How the Christian secret feminists are reforming the definition of biblical womanhood. Part 1

There are some books coming out today that focus on the concept “biblical womanhood” written by a new breed of Christian women who call themselves Christian feminists. And there are some celebrity woman Bible teachers today who say that they live a life of biblical womanhood but their lives show something different. Biblical womanhood seems to be the next big fad, and that is for a reason. So let’s take a look at what the new Christian feminism is and what biblical womanhood is.

“A woman needs a man like a fish needs a bicycle” was the feminist motto of the 1970s. The implication was that women didn’t ‘need’ a man at all.

Readers of the blog already know that I am not a fan of feminism. I wrote an essay called “The Eternal Discontent of Feminists“, in which I looked at the hypocritical standard secular feminists themselves apply to other women who are perceived as not doing feminism right. That, more than anything, lets us know that feminism is not about equal rights for women, it is about satan’s sowing of discontent among women and causing a division away from the Godly roles He has set up.

I also wrote a three-part series on the rise of the “Feminist Theologians” who attack the notion that Jesus was really a male. I am not making this up.

Feminism has encroached into Christianity. I think most people are still slumbering because I haven’t seen a hue and cry against it. Granted, it is subtle, especially in the women who claim to be evangelical but life a feminist life.

Source

There are now a number of popular Bible teachers/preachers who travel widely, filling arenas, marketing their books, selling their products, and leaving the husband at home to take care of the kids. These women have assumed the lead role in the marriage and are the main breadwinner, and the husband is the helpmeet, usually having set aside his career to work in his wife’s corporation ministry. While these women call what they are doing “ministry,” I call it “feminism”.

As with so much in evangelical Christianity, the waters are increasingly muddied on what should be clear. What is biblical womanhood? In today’s world is it the Bible preaching, sometimes ordained woman, traveling cross country, her husband at home helping with the kids, often having quit his job to help his famous wife perform her ministry?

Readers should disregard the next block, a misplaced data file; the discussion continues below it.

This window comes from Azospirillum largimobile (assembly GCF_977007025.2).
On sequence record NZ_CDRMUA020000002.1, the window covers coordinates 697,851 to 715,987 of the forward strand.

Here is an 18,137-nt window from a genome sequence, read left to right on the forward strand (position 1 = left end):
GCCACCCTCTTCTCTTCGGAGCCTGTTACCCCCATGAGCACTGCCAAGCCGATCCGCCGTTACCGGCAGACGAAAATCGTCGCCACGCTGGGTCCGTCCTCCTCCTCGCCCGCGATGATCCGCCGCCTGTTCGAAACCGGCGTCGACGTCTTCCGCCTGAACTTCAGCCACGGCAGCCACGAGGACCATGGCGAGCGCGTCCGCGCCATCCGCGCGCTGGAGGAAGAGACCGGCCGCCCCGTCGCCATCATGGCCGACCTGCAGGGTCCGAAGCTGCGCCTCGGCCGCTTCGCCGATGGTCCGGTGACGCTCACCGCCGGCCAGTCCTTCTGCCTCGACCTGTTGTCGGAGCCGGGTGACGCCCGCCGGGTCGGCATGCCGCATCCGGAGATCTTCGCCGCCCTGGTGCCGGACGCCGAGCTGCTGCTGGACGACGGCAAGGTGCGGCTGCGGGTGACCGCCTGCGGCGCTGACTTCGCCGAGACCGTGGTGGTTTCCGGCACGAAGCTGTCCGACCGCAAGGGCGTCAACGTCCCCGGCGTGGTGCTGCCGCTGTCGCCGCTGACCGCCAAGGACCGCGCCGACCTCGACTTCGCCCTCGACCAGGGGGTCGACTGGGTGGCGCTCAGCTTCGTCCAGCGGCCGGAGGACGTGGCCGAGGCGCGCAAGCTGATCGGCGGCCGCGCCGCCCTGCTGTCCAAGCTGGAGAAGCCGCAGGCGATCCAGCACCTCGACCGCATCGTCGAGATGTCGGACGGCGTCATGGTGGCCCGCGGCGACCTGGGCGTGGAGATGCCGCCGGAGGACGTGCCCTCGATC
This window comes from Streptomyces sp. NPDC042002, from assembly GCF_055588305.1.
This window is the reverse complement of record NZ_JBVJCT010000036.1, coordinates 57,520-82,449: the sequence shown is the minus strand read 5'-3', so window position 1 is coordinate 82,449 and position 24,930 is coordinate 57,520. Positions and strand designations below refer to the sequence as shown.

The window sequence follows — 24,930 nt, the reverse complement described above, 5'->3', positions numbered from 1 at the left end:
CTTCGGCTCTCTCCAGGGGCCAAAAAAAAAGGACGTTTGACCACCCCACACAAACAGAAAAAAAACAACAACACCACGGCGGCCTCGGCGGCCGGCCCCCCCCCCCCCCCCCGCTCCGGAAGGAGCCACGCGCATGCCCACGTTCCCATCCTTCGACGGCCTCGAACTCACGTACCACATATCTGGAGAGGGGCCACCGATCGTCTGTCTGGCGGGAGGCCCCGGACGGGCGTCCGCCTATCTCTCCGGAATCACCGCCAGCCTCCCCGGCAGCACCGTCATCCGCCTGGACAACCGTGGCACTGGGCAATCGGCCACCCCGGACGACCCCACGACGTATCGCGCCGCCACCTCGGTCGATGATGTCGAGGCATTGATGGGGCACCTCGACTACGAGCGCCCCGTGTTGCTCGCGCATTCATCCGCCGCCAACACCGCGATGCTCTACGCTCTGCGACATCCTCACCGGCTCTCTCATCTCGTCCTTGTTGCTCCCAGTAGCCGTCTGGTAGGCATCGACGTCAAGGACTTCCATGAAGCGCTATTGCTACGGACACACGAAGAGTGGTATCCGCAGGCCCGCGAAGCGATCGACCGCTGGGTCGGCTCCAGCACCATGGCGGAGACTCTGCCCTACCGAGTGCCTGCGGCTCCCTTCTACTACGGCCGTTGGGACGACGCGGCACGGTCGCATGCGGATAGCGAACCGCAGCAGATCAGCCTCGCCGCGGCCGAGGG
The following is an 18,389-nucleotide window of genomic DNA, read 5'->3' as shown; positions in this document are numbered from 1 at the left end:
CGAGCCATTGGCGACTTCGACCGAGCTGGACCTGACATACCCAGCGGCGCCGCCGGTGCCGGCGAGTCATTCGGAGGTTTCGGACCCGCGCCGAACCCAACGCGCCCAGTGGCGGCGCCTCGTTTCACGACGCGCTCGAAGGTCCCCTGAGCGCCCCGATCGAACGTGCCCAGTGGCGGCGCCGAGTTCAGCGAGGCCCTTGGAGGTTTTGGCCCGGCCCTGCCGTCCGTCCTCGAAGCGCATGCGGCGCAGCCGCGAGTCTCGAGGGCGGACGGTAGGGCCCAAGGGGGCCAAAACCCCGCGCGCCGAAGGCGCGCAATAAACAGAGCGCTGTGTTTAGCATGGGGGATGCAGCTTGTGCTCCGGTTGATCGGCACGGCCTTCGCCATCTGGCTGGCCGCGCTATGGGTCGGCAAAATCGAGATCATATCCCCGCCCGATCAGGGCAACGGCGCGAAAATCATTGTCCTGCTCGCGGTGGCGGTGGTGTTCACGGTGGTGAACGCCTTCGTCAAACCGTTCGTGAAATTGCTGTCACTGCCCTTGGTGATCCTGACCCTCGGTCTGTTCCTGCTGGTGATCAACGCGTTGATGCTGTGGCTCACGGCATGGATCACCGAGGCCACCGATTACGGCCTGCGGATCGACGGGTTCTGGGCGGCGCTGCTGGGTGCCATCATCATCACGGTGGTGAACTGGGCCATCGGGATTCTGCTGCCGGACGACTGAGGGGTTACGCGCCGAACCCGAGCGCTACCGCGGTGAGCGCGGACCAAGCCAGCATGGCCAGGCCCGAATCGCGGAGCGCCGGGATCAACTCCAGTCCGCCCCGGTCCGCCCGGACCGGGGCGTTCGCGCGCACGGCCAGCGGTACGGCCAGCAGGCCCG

Or it is a woman with a terribly flawed view of the Bible who sits in a tent when she has per period as a practice for what it was like to be a woman of the Bible for one year?

Or it is a new feminist who is open to women being ordained, to preaching, and/or to acceptance of gays into leadership positions while touting the rising up of women from subjugated roles?

There is new crop of what I’ll call Christian secret feminists. They live a feminist life inside of Christianity but call it ministry. One woman who has much to answer for about this new role is Beth Moore. She was the one who broke new ground in how far a woman could go in attaining celebrity status, in workplace and homelife gender reversals, in being the main and sustained breadwinner of the family, and teaching in a church and in the world. Mrs Moore, while speaking conservative values cloaked in all the right Christianese, lives a very forward life. You will see more details on this below.

A spiritual daughter of Mrs Moore in this generation of new Christian secret feminists is Christine Caine. Mrs Caine’s language is less cloaked in her declarations of what women can or should see as their roles in Christian home and work life. Mrs Caine is an ordained minister and part of Hillsong Church in Australia.

For example, in an interview reassuring Pastor’s wives that despite Caine’s visible usurpation of the traditional husband-wife roles, that their stay-at-home role is still viable: “Predominantly I might teach a little bit and I step out into what would be the more classic leadership gift, so a lot of people say ‘I’m not that, so therefore I must not have a role to play…'”

It is no wonder that woman are confused when they see peers taking on the ‘classic leadership gift’. And that is one way they cloak their rebellion in Christianese: it is not a role or a job, it is a ‘gift’. Ultimately, women would not need reassurance from other women that their biblical role is still viable if they themselves were not setting it aside.

Christine continues in the interview by acknowledging that there are “women who are gentle and loving and nurturing”, and there are other “women who come along side and do a bit more “non-gentle prodding help people go to the next level.” But that in “no way diminishes your role.”